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Rapid Fire: Raw Materials Advancements - OMTEC 2017

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Innovation in orthopaedics is linked to the adoption of new materials and new manufacturing processes for established materials. This rapid-fire presentation profiles the properties, indications and manufacturing processes that advance the use of different materials.

Individual topics that will be covered include: Polymers: R&D support, Bio-absorbable metals, Modified implant surfaces and Titanium Injection Molding

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Rapid Fire: Raw Materials Advancements - OMTEC 2017

  1. 1. Adam Griebel R&D, Fort Wayne Metals Absorbable Metals OMTEC 2017 – Raw Material Advancements
  2. 2. Why am I here? At Fort Wayne Metals, research and development are keys to the future. Because the industries we serve are rapidly changing, we must allocate sufficient resources to develop new products and processes. We are also committed to supporting our customers’ product development through sample orders and research projects.
  3. 3. Why do we want Absorbable Metals?
  4. 4. Absorbable metals may… • Reduce or eliminate: – Secondary removal operations – Stress shielding – Long term complications – Allergic reactions • Offer higher strength and toughness over current absorbable implants • Improve pediatric care
  5. 5. Envisioned orthopedic applications • Screws • Plate & screw systems – Maxillofacial, hand • Cerclage • K-wires/pins/ESIN • Staples • Spinal fusion By Júlio Reis - Own work, CC BY-SA 3.0, https://commons.wikimedia.org/w/index.php?curid=322974
  6. 6. What are Absorbable Metals?
  7. 7. Nutrient Metals
  8. 8. Nutrient Metals Daily Allowance1: 10-20 mg 15 mg 700 mg 1Y.F. Zheng et al. / Materials Science and Engineering R 77 (2014) 1-34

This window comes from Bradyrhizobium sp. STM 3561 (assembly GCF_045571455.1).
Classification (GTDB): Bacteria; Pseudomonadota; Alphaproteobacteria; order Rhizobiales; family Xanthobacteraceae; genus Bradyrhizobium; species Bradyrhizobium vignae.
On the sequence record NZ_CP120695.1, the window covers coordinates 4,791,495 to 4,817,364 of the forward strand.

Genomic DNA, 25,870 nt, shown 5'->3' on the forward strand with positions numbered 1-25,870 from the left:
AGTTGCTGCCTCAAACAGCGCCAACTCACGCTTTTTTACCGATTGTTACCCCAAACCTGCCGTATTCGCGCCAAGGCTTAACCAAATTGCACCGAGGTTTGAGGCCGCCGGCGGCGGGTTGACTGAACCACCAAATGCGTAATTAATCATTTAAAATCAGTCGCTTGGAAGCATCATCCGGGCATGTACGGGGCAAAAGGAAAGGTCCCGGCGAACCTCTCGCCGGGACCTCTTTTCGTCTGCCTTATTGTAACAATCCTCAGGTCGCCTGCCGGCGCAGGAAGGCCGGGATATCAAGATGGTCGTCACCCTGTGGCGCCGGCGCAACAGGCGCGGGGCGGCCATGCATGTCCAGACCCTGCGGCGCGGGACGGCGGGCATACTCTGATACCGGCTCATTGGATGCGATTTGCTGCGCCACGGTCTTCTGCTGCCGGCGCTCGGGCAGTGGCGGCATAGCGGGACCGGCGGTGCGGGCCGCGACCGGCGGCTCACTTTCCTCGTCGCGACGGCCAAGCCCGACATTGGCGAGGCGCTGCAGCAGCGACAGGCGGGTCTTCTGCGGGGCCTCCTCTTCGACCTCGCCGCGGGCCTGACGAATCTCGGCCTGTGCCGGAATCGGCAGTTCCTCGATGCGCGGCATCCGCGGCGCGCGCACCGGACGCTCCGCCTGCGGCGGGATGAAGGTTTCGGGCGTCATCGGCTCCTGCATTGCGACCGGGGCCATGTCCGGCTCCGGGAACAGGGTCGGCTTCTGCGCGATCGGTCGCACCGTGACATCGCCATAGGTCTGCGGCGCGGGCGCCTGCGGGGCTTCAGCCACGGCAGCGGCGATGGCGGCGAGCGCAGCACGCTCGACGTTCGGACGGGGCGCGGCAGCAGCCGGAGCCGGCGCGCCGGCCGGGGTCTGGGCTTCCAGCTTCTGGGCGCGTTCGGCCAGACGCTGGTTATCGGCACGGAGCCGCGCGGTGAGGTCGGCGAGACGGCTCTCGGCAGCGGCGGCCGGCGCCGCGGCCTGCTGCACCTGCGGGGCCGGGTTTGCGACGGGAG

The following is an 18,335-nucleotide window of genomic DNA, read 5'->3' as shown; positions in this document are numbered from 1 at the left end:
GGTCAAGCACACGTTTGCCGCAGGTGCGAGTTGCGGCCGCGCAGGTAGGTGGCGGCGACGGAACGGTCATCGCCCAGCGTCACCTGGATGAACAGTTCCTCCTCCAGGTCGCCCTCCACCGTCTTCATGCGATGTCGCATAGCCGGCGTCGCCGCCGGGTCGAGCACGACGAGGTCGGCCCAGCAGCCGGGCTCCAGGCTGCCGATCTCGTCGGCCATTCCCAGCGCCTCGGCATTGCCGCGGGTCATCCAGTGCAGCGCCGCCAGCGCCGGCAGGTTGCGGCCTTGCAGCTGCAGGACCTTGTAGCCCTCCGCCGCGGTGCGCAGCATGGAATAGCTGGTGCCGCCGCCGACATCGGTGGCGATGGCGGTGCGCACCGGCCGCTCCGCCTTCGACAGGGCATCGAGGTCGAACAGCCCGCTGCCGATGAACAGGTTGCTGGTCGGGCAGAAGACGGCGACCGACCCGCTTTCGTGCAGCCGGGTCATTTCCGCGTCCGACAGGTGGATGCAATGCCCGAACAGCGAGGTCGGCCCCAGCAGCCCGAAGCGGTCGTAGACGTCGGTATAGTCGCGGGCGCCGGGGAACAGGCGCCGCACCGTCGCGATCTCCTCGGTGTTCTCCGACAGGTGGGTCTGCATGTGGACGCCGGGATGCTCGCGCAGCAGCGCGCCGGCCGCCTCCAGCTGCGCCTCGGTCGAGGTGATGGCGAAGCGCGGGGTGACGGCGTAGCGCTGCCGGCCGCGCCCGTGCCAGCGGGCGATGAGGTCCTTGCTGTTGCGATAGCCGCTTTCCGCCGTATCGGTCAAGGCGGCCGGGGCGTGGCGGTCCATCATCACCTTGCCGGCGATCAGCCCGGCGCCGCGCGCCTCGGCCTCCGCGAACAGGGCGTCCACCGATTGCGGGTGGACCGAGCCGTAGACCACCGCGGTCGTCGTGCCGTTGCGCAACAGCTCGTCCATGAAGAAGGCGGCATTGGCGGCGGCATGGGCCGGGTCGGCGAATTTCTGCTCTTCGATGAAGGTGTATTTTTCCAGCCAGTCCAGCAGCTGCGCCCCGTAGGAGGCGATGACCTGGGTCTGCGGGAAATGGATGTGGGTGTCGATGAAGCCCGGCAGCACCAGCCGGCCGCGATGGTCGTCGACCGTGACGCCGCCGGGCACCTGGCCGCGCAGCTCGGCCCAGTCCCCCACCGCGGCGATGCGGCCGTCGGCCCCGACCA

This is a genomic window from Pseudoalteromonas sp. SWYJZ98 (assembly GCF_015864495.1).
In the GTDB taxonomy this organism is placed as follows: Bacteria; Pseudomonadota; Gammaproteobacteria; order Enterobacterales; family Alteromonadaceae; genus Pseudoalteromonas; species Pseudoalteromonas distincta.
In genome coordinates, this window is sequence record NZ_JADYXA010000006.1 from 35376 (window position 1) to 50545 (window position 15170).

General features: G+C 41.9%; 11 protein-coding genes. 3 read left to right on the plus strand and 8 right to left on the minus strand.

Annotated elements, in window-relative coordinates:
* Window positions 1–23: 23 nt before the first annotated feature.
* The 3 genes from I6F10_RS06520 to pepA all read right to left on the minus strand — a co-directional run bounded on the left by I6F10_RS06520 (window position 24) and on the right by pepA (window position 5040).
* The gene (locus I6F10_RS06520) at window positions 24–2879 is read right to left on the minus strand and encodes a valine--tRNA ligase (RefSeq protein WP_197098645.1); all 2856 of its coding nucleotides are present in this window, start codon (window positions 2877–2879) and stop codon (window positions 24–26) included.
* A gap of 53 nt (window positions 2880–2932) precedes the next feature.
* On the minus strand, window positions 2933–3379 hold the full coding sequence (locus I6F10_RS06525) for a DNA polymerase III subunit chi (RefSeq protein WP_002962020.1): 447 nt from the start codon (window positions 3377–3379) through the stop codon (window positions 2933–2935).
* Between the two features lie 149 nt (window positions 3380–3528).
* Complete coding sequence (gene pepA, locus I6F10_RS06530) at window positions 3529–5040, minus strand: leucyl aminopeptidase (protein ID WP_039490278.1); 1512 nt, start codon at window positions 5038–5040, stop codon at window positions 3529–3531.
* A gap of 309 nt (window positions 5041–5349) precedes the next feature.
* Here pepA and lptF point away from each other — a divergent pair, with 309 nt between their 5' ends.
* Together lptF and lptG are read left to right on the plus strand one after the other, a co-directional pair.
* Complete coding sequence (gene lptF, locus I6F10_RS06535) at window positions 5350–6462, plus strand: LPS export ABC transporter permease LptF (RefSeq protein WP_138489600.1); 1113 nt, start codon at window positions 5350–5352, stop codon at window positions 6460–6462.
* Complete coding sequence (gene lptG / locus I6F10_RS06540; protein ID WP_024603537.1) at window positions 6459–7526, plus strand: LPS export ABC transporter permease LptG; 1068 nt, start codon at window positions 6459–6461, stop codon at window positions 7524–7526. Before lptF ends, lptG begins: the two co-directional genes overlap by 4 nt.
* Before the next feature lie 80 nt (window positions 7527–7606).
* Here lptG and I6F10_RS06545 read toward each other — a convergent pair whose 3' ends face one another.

9. 9. What’s old is new again • Magnesium wire for ligatures in 18781 • Significant Mg usage up through 1940s2 1. E. Huse, "Magnesium Ligatures," Chic. Med. J. Exam, 37 (1878), 171–172. 2. M.G. Seelig, "A study of magnesium wire as an absorbable suture and ligature material," Archives of Surgery, 8 (1924), 669–680.
  10. 10. Ideal Progression after Implantation D Zhao et al. / Biomaterials 112 (2017) 287-302
  11. 11. Corrosion Mechanism Y.F. Zheng et al. / Materials Science and Engineering R 77 (2014) 1-34
  12. 12. Iron: corrosion too slow • Ø1.6 mm pins • Rat femur • 12 months
  13. 13. Zinc: faster corroding, but… Bowen et al., Advanced Materials, 2013 • 250 µm wire • Rat aorta • 6 months
  14. 14. Magnesium: the best bet T Kraus et al. / Acta Biomaterialia 8 (2012) 1230-1238 • Ø1.6 mm pins • Rat femur • 24 weeks
  15. 15. Mg screws in the clinic 6 weeks 3 months 8 months 17 months Biber, Trauma Case Reports, 2017 • Syntellix • CE Marking for Magnezix® compression screw in 2013
  16. 16. Mg screws in the clinic Biber, Trauma Case Reports, 201717 months6 weeks • Syntellix • CE Marking for Magnezix® compression screw in 2013
  17. 17. Mg screws in the clinic Pre-op T = 0 T = 6 mo T = 1 yr Lee et al, PNAS 113 (2016) 716-721
  18. 18. Designing with Magnesium What is important to consider?
  19. 19. Primary considerations • Mechanical – Strength (lower) – Ductility (lower)
  20. 20. Primary considerations • Mechanical – Strength (lower) – Ductility (lower)
  21. 21. Primary considerations • Mechanical • Corrosion – In Vitro ≠ In Vivo – Rate + Type – Influence of Load • Stress-Corrosion Cracking • Corrosion fatigue H. Kalb et al. / Corrosion Science 57 (2012) 122–130
  22. 22. Primary considerations • Mechanical • Corrosion • Biological – Cell attachment/Cytotoxicity – Corrosion products – Rare earths or Aluminum? J.E. Schaffer et al. / Acta Biomaterialia xxx (2012) xxx–xxx Turansyaka et al, Materials 2016, 9, 811
  23. 23. Primary considerations • Mechanical • Corrosion • Biological • Intellectual – Crowded IP landscape
  24. 24. Magnesium Development at Fort Wayne Metals